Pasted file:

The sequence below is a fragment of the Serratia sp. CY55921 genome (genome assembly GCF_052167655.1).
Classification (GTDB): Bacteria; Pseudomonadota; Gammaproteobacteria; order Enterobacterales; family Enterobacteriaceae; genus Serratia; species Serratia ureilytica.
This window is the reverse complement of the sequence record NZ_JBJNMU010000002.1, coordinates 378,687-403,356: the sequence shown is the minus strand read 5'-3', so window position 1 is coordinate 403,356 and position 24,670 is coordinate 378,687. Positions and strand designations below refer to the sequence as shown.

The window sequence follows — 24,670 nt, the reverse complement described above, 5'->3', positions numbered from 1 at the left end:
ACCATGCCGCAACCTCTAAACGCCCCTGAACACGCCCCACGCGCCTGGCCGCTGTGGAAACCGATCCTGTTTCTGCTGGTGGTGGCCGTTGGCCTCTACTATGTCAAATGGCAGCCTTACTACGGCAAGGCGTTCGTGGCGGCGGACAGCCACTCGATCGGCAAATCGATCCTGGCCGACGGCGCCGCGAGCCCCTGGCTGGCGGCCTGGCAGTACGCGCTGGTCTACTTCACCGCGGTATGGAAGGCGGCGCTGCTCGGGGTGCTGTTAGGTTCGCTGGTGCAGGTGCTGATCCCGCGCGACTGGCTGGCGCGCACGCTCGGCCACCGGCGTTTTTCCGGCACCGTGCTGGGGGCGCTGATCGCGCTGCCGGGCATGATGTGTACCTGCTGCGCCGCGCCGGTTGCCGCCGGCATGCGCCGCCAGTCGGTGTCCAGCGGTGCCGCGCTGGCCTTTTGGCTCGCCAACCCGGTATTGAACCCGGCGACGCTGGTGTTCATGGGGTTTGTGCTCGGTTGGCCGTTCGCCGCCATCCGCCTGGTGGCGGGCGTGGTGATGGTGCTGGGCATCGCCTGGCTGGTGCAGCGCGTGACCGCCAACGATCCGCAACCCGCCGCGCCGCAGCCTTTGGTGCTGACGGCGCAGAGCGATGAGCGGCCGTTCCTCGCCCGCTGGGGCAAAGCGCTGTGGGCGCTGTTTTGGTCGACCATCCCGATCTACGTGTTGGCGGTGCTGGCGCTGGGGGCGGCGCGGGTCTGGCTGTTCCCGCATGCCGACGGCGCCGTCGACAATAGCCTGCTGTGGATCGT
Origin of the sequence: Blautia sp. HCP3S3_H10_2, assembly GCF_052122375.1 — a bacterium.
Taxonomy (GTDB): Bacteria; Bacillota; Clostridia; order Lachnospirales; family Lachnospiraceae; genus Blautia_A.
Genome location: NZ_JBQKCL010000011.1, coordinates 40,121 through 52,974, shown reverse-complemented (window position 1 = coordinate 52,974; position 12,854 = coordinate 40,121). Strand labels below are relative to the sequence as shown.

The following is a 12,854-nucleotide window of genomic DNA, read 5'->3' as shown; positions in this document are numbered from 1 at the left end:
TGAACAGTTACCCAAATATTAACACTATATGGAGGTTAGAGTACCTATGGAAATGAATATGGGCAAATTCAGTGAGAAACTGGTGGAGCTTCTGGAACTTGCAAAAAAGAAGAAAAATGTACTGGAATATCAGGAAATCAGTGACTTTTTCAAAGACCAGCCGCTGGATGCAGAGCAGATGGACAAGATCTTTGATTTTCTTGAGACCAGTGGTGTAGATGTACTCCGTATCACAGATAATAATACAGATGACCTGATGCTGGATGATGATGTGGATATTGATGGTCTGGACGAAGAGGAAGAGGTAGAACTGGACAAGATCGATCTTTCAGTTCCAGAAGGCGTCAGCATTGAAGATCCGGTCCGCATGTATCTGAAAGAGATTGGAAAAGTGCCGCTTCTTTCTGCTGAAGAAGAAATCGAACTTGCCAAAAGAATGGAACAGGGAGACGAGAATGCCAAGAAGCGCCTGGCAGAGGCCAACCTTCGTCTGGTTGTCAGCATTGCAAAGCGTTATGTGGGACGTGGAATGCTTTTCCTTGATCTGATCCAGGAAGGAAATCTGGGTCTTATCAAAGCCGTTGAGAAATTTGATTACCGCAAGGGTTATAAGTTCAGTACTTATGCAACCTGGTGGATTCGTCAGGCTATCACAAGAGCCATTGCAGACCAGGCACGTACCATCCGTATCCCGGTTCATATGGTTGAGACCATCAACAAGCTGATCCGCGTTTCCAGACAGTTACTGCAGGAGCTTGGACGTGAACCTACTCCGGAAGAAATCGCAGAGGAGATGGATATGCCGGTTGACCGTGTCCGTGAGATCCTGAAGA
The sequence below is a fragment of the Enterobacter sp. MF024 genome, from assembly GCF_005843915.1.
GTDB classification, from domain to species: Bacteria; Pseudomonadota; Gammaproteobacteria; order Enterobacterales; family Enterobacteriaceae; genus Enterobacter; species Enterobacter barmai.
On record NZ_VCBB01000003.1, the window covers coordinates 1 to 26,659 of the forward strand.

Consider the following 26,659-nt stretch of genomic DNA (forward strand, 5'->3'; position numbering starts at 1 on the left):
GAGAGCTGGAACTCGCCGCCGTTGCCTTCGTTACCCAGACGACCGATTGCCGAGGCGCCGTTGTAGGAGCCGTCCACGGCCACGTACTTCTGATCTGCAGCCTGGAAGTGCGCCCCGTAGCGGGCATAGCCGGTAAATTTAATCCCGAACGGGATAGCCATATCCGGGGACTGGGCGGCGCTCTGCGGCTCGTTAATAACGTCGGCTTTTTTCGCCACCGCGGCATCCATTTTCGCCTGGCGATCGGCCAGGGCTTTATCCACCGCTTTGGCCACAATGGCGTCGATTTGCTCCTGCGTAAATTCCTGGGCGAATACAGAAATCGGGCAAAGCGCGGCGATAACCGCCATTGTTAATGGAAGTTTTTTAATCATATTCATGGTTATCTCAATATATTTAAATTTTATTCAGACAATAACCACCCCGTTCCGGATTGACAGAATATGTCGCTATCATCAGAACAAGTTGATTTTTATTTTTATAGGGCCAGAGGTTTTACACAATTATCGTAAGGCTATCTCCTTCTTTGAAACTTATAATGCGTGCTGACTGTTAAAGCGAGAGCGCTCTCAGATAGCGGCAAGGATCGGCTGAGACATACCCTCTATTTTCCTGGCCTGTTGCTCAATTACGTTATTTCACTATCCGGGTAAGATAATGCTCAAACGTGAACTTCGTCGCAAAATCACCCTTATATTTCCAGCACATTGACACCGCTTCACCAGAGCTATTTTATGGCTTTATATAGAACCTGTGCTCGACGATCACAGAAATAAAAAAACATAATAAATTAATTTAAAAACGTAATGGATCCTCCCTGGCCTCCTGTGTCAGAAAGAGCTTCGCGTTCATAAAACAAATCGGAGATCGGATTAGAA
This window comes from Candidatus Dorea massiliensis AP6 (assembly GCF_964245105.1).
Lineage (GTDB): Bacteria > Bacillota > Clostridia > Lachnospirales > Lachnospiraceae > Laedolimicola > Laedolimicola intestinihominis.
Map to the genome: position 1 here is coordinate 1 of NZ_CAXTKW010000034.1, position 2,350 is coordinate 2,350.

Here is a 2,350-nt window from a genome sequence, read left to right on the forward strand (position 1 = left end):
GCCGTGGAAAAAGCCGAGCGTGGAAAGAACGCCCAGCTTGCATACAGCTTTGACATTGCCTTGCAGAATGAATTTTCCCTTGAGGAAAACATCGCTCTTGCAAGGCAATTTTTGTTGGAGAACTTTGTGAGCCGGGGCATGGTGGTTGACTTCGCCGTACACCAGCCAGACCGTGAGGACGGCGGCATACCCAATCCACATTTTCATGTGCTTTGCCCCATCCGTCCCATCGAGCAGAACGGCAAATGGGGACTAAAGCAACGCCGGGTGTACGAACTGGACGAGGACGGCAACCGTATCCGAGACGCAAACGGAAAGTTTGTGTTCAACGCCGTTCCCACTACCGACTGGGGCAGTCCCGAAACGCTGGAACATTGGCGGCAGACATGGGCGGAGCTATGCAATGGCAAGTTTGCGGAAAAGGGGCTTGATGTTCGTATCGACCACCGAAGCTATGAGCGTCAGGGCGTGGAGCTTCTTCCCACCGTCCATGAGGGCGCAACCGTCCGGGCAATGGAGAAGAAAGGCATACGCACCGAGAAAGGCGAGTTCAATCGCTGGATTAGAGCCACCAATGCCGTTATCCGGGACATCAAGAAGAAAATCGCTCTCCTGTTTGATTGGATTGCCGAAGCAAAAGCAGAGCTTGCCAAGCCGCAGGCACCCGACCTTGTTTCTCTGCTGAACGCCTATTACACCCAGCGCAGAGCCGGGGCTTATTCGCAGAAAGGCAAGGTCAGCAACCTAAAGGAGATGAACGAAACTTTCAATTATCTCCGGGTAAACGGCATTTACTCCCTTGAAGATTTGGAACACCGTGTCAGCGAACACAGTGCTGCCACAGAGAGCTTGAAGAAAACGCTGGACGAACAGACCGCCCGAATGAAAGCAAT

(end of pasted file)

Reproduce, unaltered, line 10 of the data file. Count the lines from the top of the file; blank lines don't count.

TGAACAGTTACCCAAATATTAACACTATATGGAGGTTAGAGTACCTATGGAAATGAATATGGGCAAATTCAGTGAGAAACTGGTGGAGCTTCTGGAACTTGCAAAAAAGAAGAAAAATGTACTGGAATATCAGGAAATCAGTGACTTTTTCAAAGACCAGCCGCTGGATGCAGAGCAGATGGACAAGATCTTTGATTTTCTTGAGACCAGTGGTGTAGATGTACTCCGTATCACAGATAATAATACAGATGACCTGATGCTGGATGATGATGTGGATATTGATGGTCTGGACGAAGAGGAAGAGGTAGAACTGGACAAGATCGATCTTTCAGTTCCAGAAGGCGTCAGCATTGAAGATCCGGTCCGCATGTATCTGAAAGAGATTGGAAAAGTGCCGCTTCTTTCTGCTGAAGAAGAAATCGAACTTGCCAAAAGAATGGAACAGGGAGACGAGAATGCCAAGAAGCGCCTGGCAGAGGCCAACCTTCGTCTGGTTGTCAGCATTGCAAAGCGTTATGTGGGACGTGGAATGCTTTTCCTTGATCTGATCCAGGAAGGAAATCTGGGTCTTATCAAAGCCGTTGAGAAATTTGATTACCGCAAGGGTTATAAGTTCAGTACTTATGCAACCTGGTGGATTCGTCAGGCTATCACAAGAGCCATTGCAGACCAGGCACGTACCATCCGTATCCCGGTTCATATGGTTGAGACCATCAACAAGCTGATCCGCGTTTCCAGACAGTTACTGCAGGAGCTTGGACGTGAACCTACTCCGGAAGAAATCGCAGAGGAGATGGATATGCCGGTTGACCGTGTCCGTGAGATCCTGAAGA